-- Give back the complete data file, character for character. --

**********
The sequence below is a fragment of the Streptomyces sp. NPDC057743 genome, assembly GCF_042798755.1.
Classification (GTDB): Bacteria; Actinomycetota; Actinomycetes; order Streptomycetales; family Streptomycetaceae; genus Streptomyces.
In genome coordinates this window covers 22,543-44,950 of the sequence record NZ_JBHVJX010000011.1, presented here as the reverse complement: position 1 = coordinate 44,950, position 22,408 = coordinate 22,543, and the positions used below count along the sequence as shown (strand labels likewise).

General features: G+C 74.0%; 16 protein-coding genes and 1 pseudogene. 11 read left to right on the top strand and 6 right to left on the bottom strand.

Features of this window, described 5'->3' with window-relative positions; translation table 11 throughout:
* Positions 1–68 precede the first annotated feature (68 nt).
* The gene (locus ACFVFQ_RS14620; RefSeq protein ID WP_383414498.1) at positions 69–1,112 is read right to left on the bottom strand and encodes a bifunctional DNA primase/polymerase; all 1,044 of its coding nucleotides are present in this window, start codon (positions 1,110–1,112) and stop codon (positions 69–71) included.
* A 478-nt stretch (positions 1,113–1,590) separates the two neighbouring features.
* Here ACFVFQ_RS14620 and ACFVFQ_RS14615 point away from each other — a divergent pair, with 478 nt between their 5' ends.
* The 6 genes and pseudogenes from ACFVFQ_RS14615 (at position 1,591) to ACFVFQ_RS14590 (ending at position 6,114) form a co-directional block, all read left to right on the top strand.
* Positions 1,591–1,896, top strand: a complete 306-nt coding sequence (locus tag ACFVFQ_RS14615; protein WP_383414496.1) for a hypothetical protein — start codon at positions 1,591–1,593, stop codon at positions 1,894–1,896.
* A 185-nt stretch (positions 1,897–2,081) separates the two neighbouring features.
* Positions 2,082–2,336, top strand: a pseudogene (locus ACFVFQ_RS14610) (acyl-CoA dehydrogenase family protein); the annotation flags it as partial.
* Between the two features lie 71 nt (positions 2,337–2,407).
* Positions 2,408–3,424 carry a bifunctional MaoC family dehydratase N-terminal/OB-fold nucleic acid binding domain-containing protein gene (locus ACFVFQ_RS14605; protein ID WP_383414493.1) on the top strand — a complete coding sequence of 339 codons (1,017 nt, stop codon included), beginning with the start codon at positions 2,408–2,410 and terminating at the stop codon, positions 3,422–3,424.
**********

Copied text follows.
The sequence below is a fragment of the Streptomyces sp. NPDC057743 genome, assembly GCF_042798755.1.
Classification (GTDB): Bacteria; Actinomycetota; Actinomycetes; order Streptomycetales; family Streptomycetaceae; genus Streptomyces.
In genome coordinates this window covers 22,543-44,950 of the sequence record NZ_JBHVJX010000011.1, presented here as the reverse complement: position 1 = coordinate 44,950, position 22,408 = coordinate 22,543, and the positions used below count along the sequence as shown (strand labels likewise).

General features: G+C 74.0%; 16 protein-coding genes and 1 pseudogene. 11 read left to right on the top strand and 6 right to left on the bottom strand.

Features of this window, described 5'->3' with window-relative positions; translation table 11 throughout:
* Positions 1–68 precede the first annotated feature (68 nt).
* The gene (locus ACFVFQ_RS14620; RefSeq protein ID WP_383414498.1) at positions 69–1,112 is read right to left on the bottom strand and encodes a bifunctional DNA primase/polymerase; all 1,044 of its coding nucleotides are present in this window, start codon (positions 1,110–1,112) and stop codon (positions 69–71) included.
* A 478-nt stretch (positions 1,113–1,590) separates the two neighbouring features.
* Here ACFVFQ_RS14620 and ACFVFQ_RS14615 point away from each other — a divergent pair, with 478 nt between their 5' ends.
* The 6 genes and pseudogenes from ACFVFQ_RS14615 (at position 1,591) to ACFVFQ_RS14590 (ending at position 6,114) form a co-directional block, all read left to right on the top strand.
* Positions 1,591–1,896, top strand: a complete 306-nt coding sequence (locus tag ACFVFQ_RS14615; protein WP_383414496.1) for a hypothetical protein — start codon at positions 1,591–1,593, stop codon at positions 1,894–1,896.
* A 185-nt stretch (positions 1,897–2,081) separates the two neighbouring features.
* Positions 2,082–2,336, top strand: a pseudogene (locus ACFVFQ_RS14610) (acyl-CoA dehydrogenase family protein); the annotation flags it as partial.
* Between the two features lie 71 nt (positions 2,337–2,407).
* Positions 2,408–3,424 carry a bifunctional MaoC family dehydratase N-terminal/OB-fold nucleic acid binding domain-containing protein gene (locus ACFVFQ_RS14605; protein ID WP_383414493.1) on the top strand — a complete coding sequence of 339 codons (1,017 nt, stop codon included), beginning with the start codon at positions 2,408–2,410 and terminating at the stop codon, positions 3,422–3,424.